As undecided as her feelings about him and his recent actions were she knew in her heart that she was not ready to leave this place long term just yet. She might be putting herself out there and trying to make herself into a positive contributing member of society, but she still felt that the most important thing in her life was having a home of her own. If she left now, even for just one winter she knew she would lose this home. Even if she did come back she would find that it was no longer hers.
She supposed it was good to know her own limits. She wanted to learn. She wanted an apprenticeship, but she needed to be able to go home at regular intervals. At this point in her life living elsewhere was still a deal breaker. If she later found that she needed to get away then the option was available to her, and learning a useful skill would better enable her to leave if she chose to do so.
On some level, she knew that she should tell Souma about her plans and that he would be as supportive of her as she could ever possibly hope, but she still decided to keep her plans to herself for now. When she knew for sure what she would be doing or at least what her options were then she would bring it up. Until then she felt as though she needed to have this as a sort of private, personal project that no one else had any say over. Having control over this made her feel as thought she had a little bit more control of her own life. Everything had been so out of her hands lately. She had no even had a say in whether or not her rapists lived or died. This she could control and she would hold onto that control until there seemed to be good reason to bring it out in the open for debate.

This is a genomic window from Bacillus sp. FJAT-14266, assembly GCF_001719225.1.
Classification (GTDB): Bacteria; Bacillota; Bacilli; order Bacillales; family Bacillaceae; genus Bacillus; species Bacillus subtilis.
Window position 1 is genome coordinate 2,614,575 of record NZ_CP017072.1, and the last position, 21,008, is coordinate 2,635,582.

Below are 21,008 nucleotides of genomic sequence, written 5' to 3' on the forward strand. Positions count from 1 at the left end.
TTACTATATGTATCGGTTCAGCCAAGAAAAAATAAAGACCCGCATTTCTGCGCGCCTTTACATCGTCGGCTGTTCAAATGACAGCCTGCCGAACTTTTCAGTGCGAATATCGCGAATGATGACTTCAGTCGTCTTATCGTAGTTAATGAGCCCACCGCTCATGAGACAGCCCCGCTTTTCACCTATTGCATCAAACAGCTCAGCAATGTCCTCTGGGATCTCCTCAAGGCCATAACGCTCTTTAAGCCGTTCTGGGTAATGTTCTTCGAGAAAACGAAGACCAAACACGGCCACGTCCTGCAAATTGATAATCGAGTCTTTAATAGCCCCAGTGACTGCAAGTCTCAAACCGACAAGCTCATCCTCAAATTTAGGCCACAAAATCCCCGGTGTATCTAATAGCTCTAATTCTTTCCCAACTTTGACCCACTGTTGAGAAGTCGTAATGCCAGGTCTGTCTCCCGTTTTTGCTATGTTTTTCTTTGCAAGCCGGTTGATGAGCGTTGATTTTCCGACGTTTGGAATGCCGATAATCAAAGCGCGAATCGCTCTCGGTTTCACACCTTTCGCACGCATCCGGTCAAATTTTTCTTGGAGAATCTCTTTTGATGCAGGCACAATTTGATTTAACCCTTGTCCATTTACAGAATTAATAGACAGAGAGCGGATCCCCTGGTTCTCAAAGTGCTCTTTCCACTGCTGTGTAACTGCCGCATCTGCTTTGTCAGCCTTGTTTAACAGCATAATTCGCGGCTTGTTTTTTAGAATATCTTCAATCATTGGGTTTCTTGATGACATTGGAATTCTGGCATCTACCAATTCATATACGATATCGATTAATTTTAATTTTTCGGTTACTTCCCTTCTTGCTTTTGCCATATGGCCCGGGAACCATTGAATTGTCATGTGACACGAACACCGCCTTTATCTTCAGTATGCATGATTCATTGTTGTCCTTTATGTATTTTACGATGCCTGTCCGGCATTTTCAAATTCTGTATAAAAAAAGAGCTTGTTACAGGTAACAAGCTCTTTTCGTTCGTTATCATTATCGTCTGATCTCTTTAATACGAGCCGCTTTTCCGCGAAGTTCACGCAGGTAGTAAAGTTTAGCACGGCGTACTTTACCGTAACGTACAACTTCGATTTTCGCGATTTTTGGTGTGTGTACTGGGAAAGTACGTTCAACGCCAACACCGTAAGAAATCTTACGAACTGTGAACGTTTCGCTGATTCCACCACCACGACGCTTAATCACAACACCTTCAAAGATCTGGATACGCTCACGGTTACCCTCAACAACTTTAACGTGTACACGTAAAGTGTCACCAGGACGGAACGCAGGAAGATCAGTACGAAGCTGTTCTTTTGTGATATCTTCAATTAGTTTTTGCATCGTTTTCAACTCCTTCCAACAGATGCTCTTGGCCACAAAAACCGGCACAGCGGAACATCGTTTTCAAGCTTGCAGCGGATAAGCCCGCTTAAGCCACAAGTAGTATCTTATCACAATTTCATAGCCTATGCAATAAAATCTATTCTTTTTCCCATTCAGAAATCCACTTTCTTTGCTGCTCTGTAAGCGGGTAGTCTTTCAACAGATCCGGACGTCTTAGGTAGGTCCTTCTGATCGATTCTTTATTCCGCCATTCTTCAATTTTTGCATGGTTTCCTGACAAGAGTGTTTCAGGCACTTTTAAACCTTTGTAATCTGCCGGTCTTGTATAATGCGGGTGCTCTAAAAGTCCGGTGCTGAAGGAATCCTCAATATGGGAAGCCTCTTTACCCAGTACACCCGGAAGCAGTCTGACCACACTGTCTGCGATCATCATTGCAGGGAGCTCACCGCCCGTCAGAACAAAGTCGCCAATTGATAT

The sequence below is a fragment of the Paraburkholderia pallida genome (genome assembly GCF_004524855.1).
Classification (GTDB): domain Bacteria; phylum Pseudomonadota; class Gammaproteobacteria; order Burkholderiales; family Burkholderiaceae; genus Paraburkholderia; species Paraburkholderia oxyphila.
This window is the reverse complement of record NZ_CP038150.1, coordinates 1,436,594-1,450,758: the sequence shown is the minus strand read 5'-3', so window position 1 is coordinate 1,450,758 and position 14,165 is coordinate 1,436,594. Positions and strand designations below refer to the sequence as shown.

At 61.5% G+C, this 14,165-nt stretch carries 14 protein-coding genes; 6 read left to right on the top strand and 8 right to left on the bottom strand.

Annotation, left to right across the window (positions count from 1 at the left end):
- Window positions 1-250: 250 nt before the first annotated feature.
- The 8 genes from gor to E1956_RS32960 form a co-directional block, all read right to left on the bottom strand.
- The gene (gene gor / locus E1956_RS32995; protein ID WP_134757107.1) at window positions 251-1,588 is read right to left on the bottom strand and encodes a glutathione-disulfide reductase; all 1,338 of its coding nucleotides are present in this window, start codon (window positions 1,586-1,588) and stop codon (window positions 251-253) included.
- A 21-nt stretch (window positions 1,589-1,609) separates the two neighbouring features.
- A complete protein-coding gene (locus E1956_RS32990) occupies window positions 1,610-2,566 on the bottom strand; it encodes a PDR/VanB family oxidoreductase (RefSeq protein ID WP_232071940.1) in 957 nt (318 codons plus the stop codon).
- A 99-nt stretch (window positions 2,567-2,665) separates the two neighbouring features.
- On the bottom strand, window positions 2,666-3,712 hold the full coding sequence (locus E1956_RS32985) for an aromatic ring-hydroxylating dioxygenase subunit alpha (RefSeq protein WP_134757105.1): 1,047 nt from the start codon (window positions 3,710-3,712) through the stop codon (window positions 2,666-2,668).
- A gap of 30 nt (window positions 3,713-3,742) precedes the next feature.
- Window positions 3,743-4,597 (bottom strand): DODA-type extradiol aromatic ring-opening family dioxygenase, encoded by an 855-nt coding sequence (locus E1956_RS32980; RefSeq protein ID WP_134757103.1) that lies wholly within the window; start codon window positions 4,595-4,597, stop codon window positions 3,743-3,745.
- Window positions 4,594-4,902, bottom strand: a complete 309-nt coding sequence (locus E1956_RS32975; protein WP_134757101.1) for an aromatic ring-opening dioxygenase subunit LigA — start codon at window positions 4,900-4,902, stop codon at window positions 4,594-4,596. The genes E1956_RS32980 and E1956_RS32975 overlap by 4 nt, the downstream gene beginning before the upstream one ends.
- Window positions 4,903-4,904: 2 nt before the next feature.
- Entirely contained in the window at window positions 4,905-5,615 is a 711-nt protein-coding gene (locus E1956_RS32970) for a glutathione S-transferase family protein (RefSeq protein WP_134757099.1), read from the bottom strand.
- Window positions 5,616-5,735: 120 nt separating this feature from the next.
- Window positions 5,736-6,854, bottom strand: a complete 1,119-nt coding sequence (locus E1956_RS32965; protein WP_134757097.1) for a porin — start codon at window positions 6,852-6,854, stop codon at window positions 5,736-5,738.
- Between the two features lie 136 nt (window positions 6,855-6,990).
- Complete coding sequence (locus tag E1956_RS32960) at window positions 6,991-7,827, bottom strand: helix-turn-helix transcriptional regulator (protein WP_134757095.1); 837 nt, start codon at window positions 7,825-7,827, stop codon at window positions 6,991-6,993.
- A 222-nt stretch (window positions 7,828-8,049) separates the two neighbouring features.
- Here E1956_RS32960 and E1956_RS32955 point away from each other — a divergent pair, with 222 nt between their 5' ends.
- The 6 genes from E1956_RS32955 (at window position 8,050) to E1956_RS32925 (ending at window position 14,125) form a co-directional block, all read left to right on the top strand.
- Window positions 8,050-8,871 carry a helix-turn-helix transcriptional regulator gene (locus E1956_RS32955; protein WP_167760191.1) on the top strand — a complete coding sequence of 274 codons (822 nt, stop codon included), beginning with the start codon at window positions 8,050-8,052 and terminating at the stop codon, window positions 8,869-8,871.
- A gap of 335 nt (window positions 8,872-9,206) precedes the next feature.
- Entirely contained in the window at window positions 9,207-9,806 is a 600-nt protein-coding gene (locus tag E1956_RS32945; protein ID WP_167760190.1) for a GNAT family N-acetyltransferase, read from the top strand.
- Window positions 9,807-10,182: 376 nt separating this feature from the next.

She trudged through the early morning forest. Many of the leaves had already fallen making it impossible for her to walk silently, and causing her to trip at least a few times as the multitude of leaves disguised the tree roots and holes in the ground that would normally be easy enough to spot. Much to her own surprise she made it to the village in one piece. She had half expected to fall and twist her ankle at some point once it became apparent to her that she did not have the skills or grace to avoid tripping if the opportunity presented itself.
In the village she made a beeline for the apothecary. Of all the people in the village she assumed he would know the most about where a healer could be found. If someone was badly ill with some unidentified ailment or needed more care than the family could provide then it would only be logical for them to go to the one who usually dispensed cures to tell them where to go for further help. Even if she was wrong, she told herself it at least would not hurt to ask.
The apothecary was an old youkai that could only properly be described by the word wizened. Just looking at his leathery, wrinkled face left her with a strong impression that he had been here long before the village, and even before the trees that grew all around it had even been seeds. Almost all youkai were long-lived compared to other creatures that were generally less in tune with the spiritual energy of the world around them, but to live long enough to become small, old and wrinkled as a youkai was almost unheard of.